Early Menopause and Breast Cancer: What You Need to Know
Going through breast cancer is a very emotional experience. Treatment can take its toll—on you AND your body. Life-saving treatments like chemotherapy, ovarian shutdown, and bilateral ovary removal are excellent tools to shrink tumors and starve cancer cells, but can also cause early menopause.1
What Is Menopause?
Menopause happens when you’ve gone an entire year without getting your period. Typically occurring between ages 45-55, this transition stage in your body can last several years.2
Something essential to note: “Menopause is not a disease or disorder. This time in a woman’s life is often full of other transitions [besides] physical ones.”—National Institute of Aging. “Women may be caring for aging parents or relatives, supporting their children as they move into adulthood, or taking on new responsibilities at work.”2
Though some women won’t experience the range of symptoms, others deal with hot flashes, insomnia, painful sex, and more. When it comes to women with breast cancer, this journey speeds up, creating early menopause.
Breast Cancer May Cause Early Menopause
How does breast cancer trigger early menopause? The short answer: low levels of estrogen caused by treatment. “The change in hormone levels and estrogen depletion caused by stopping hormone replacement therapy or undergoing chemotherapy or hormonal therapy can trigger side effects commonly associated with menopause.”2
“Early menopause” doesn’t sound all that great. Like, dealing with breast cancer isn’t enough, right? We understand. It adds another layer to that emotional toll. We’re here to help you manage these menopausal changes as they happen. You CAN take control even if it feels like everything is out of your hands.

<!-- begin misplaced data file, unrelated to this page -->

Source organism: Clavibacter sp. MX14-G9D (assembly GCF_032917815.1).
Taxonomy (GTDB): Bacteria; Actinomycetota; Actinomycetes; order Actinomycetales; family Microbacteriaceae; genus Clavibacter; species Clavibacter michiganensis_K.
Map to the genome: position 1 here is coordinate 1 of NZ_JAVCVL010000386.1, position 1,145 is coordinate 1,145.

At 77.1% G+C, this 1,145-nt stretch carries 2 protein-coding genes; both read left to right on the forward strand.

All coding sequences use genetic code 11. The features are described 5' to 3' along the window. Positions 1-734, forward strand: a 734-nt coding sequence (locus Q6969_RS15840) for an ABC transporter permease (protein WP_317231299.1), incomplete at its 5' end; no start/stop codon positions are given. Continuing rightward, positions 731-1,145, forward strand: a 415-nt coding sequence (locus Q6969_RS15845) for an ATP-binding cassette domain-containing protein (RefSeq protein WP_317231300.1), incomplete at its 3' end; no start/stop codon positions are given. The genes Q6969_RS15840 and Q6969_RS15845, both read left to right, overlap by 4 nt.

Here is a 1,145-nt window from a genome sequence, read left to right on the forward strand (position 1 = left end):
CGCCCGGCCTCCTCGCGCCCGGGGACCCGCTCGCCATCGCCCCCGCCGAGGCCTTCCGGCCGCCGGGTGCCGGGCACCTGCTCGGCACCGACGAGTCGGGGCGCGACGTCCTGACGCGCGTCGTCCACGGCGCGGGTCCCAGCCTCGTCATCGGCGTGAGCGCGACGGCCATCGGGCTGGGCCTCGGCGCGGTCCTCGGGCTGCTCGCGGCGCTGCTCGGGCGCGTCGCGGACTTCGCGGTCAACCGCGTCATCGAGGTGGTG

How to Handle Common Early Menopause Symptoms
UCSF Health recommends talking to your doctor or nurse about what’s best for YOU when managing these symptoms. Ask them any questions you might have! Here are some tips to take control:3
- Hot Flashes
a. Avoid too much spicy food, caffeine, and alcohol. These are big triggers.
b. Wear cotton pajamas to stay cool, and keep a fan in your bedroom.
- Trouble Sleeping
a. Try to only go to bed when you’re tired.
b. Get up at the same time every day even if you didn’t get a good night’s sleep.
c. Avoid caffeinated foods and drinks such as coffee, cola, and chocolate at bedtime.
- Anxiety And Mood Changes
a. Try exercises you enjoy three times a week.
b. Get your body’s relaxation response in gear by using deep abdominal breathing.
c. Talk to a mental health professional for extra support.
- Memory Problems
a. Make to-do lists.
b. Keep a detailed calendar.
c. Designate places for important things, including your keys, wallet, and glasses.
A Breast Cancer Diagnosis Typically Happens During Menopause
We’ve gone over how treatments trigger early menopause. But for menopausal women not currently dealing with breast cancer, it’s crucial to note that your cancer risk increases at your age.4 Here is a great resource to learn more!
Menopause Happens. Let’s Talk About It.
All women deal with menopause. You’re not alone! Share this information with your friends and family. Talking about it is a great way to find support.
The content in this piece is for information purposes only and is not intended to be medical advice. Please contact your medical professional for specific advice regarding your health and treatment. This information may be relevant in the U.S. and other markets and is not intended as a product solicitation or promotion where such activities are prohibited. Because Hologic materials are distributed through websites, eBroadcasts, and tradeshows, it is not always possible to control where such materials appear. For specific information on what products may be available in a particular country, please write to email@example.com.
1. How Menopause Can Happen With Breast Cancer Treatments. BreastCancer.Org. https://www.breastcancer.org/treatment-side-effects/menopause/types/cancer-treatment-caused. Accessed March 2023.
2. What Is Menopause? National Institute of Aging. https://www.nia.nih.gov/health/what-menopause#:~:text=Menopause%20is%20a%20point%20in,between%20ages%2045%20and%2055. Accessed March 2023.
3. Menopause and Breast Cancer. University of California San Fransisco Health. https://www.ucsfhealth.org/education/menopause-and-breast-cancer#:~:text=Breast%20cancer%20treatment%20often%20causes,effects%20commonly%20associated%20with%20menopause. Accessed March 2023.
4. How Does Menopause Affect Cancer Risk? The University of Texas MD Anderson Cancer Center. https://www.mdanderson.org/publications/focused-on-health/FOH-menopause-cancer.h20-1589835.html#:~:text=How%20does%20the%20age%20at,the%20uterus%20and%20breast%20tissue. Accessed March 2023.